Nunavut Post

Whitehorse council waives bus fares till July

Nunavut

Key takeaways: 

  • ‘There are little things we can do to deal with congestion,’ the mayor states.
  • You can leave the car, and the bus fare, at home — Whitehorse city council has voted to create city transit free of cost till at least July 1.

Whitehorse public transit will be free for passengers for the following six weeks as the city looks to boost more people to leave their vehicles at home.

City councilors on Tuesday afternoon voted unanimously in favor of a bylaw modification to waive all transit expenses, Handy Bus included, beginning Wednesday, till at least July 1. 

Mayor Laura Cabott has been encouraging Whitehorse citizens to find different ways and times to get into the city’s downtown since an April 30 landslide thwarted one of two main thoroughfares downtown. A section of Robert Service Way is anticipated to stay shut to traffic for another three weeks.   

That means commuters to the downtown have been forced to depend on Two Mile Hill, pushing traffic back-ups at busy times.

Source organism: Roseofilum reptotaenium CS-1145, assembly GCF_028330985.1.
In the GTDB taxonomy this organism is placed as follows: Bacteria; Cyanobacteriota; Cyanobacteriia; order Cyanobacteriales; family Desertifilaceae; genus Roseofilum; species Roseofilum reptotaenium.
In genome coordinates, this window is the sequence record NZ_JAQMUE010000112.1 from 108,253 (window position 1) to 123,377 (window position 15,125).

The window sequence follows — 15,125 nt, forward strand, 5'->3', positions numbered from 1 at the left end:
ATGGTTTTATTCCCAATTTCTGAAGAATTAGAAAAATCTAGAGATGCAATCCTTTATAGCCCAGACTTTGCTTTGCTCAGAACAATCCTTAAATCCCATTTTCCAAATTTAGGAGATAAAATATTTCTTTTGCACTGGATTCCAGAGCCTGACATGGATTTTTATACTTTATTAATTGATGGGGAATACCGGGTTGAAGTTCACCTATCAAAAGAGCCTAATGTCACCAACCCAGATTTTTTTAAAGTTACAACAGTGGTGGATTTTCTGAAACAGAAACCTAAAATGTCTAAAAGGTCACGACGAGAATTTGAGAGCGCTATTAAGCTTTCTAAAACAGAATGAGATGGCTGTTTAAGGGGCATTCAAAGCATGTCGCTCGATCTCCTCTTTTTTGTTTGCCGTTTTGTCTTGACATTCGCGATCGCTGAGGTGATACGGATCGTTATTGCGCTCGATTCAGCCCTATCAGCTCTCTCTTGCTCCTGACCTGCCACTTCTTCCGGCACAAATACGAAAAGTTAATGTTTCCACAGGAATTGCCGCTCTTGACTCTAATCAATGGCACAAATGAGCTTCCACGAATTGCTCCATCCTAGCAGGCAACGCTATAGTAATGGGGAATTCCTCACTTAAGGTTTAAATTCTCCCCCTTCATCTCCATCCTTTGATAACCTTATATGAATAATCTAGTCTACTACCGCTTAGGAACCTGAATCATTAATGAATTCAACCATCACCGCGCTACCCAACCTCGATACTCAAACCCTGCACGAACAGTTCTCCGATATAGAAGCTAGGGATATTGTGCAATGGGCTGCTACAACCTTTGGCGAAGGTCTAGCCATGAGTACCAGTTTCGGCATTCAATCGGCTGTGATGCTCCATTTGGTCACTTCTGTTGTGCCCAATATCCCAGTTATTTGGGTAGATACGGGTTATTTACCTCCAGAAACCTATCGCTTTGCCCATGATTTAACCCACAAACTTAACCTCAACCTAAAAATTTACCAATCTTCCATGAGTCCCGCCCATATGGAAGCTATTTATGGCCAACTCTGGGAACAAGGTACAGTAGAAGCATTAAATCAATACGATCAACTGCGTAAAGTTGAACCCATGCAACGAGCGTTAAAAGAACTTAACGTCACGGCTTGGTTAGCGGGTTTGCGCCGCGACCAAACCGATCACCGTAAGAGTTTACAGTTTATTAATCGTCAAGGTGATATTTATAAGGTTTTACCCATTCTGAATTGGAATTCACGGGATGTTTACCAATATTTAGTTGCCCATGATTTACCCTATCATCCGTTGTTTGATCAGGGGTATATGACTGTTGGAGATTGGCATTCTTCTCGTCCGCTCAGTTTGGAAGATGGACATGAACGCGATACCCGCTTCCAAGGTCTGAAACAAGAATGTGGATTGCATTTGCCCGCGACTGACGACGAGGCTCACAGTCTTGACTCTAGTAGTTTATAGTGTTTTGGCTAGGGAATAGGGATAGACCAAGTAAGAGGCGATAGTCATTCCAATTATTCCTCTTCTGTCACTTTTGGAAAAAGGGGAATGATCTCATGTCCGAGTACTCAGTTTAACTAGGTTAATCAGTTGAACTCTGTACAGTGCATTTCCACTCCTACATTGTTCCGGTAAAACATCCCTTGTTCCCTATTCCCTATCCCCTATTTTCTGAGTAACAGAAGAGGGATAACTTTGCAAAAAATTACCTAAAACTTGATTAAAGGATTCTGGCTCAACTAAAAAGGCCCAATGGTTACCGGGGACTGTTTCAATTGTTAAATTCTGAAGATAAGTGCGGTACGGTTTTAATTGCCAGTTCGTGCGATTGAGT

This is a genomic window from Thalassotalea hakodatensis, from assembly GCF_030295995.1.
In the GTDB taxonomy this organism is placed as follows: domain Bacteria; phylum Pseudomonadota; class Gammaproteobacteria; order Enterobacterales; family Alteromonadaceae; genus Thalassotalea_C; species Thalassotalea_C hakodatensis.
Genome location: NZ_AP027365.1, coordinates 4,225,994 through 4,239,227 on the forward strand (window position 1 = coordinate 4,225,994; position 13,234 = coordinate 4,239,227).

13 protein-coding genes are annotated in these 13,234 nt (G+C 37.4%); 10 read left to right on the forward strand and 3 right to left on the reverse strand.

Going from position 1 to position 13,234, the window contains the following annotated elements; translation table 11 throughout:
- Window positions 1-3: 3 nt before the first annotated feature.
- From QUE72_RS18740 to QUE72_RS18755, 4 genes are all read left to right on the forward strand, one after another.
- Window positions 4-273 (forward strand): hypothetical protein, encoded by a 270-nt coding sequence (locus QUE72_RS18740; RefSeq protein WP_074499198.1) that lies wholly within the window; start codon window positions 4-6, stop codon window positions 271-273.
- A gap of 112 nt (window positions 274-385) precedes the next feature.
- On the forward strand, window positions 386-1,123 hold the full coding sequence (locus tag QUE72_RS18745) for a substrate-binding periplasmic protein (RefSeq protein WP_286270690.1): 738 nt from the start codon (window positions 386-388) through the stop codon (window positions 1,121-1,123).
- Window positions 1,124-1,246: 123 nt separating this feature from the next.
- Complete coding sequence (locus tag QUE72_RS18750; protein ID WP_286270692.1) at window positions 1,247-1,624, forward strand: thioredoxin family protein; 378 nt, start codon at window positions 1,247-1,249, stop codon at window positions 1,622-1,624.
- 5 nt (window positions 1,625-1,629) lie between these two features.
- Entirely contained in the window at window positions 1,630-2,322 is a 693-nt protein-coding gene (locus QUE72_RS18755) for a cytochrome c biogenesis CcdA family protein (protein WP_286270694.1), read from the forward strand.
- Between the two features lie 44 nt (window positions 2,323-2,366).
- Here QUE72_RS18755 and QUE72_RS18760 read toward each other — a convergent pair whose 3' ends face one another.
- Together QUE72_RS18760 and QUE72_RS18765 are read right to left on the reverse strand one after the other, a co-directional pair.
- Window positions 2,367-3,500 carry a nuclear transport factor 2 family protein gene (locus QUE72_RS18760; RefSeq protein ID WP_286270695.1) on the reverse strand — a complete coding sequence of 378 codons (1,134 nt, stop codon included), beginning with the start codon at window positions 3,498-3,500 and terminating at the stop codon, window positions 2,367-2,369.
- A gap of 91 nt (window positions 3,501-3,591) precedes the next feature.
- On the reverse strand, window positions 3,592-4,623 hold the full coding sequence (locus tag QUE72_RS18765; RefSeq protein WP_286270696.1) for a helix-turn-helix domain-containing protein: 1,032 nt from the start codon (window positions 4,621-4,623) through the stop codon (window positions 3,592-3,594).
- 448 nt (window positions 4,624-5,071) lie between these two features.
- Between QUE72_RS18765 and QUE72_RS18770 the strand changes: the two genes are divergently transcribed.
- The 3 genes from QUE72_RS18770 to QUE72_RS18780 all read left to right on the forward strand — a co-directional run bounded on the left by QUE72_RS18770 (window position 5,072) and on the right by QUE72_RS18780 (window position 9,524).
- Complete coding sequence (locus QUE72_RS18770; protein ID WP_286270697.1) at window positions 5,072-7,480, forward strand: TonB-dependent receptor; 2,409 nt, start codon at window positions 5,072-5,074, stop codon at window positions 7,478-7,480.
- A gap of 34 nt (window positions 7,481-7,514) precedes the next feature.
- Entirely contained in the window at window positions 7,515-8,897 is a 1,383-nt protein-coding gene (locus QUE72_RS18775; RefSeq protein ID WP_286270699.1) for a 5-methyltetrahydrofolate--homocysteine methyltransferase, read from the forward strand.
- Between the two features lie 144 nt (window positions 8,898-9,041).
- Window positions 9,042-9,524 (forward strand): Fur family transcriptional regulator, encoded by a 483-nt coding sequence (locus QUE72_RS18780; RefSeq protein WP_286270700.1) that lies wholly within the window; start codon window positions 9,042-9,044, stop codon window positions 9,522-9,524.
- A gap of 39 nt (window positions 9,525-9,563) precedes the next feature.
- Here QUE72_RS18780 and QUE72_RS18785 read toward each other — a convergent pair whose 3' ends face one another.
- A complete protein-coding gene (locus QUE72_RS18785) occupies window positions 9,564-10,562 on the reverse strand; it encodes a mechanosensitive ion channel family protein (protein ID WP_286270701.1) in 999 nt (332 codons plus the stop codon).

“The fact of the issue is, there are little things that we can do to deal with congestion,” Cabott stated when the transit bylaw amendment was suggested.

Also read: Nunavut mayor ‘improperly’ approved Baffinland mine expansion, says Pond Inlet councilor

Whitehorse public transit will be free for passengers for the following six weeks as the city looks to boost more people to leave their vehicles at home

Councilors were keen to get on board with the vision. Nobody urged it was anything but excellent and welcome.

“I think this is a fantastic chance for community members to use the transit,” said Coun. Mellisa Murray.

“To my way of thinking, it doesn’t get better than this,” stated Coun. Kirk Cameron.

A single bus fee right now in Whitehorse is $2.50. City staff evaluates the new initiative will cost the city around $50,000 to $60,000 in lost earnings, to be covered by the city’s resources.

Some councilors want to track ridership to see the difference when transit is free of cost. Coun. Ted Laking advised that a case might be made to carry on past July 1.

Source – cbc.ca

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